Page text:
This generation in education is going to be remembered as an era of technological leaps. The internet, tablets, and “disrupting” educational traditions with new technologies are all a part of the educational landscape right now, and none of these will be going away.

But the question constantly being asked is, “what value is being added?” Everyone wants to know how technology affects student learning, which is a difficult question to study.

Patricia Alexander and Lauren Singer from The Conversation have reviewed decades of research and conducted their own studies into the matter. Old research and new both agreed on one thing: reading comprehension is better from a print source than from a screen.

There was a curious discrepancy in how students perceived that technology affects learning; their study participants overwhelmingly preferred to read in digital formats and did so much, much faster. They assumed their comprehension as being better from the screens as well, but testing proved that participants who read print media could answer specific questions about it much more regularly. Only general comprehension was unchanged, indicating that students who read the material on screens skimmed well, but not in depth, while students who read in print did so word-for-word.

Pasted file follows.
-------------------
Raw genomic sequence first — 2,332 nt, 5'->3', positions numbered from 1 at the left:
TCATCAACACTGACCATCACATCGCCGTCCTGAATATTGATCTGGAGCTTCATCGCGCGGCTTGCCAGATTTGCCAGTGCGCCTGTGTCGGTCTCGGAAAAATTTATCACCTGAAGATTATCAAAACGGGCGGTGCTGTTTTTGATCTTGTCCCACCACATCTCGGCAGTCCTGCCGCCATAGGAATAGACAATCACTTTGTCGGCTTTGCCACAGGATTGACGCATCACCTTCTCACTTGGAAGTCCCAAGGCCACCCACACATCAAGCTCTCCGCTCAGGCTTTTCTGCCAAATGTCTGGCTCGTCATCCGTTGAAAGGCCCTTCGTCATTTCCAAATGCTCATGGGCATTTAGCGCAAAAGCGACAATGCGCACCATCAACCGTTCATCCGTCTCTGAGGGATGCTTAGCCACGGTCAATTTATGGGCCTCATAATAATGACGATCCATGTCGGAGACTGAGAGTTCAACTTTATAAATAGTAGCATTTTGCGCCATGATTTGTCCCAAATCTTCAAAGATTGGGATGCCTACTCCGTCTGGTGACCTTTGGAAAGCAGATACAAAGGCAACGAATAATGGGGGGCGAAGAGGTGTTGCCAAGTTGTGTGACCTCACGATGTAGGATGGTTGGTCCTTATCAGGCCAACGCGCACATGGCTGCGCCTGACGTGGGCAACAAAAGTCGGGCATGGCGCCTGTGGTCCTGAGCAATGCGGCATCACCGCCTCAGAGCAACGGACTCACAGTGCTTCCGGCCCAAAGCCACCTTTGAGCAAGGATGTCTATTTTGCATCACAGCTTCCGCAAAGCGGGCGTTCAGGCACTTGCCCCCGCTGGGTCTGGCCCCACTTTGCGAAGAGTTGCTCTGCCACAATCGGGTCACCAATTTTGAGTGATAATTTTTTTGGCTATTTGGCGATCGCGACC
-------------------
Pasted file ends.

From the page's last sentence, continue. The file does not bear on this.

Yes, technology affects student learning. A lot of ink has been spilled about the negative effects. but there are plenty of ways in which technology helps students to learn, too.

The study doesn’t indicate that screen-based media has no place in the classroom. We read for many different purposes and not all of them require in-depth comprehension. Additionally, technology affects student learning differently for those with different access levels. For instance, a small group in Alexander and Singer’s study were not used to reading on screens, and when given digital material improved their comprehension score considerably, indicating that being slowed down by a new media benefited them.

Technological advances in our classrooms are inevitable, and should be welcomed and built with enthusiasm. But it is important to look honestly at their benefits, regardless of our excitement for what’s new. And important too not to abandon what is old and tested without objectively weighing it against the latest innovation.

The generation that grew up with new technology in the headlines every week are becoming our teachers now. Alexander and Singer call them and their new wave of students digital natives, and hope their study reminds them to consider how new and old technology affects student learning, and what our students truly need.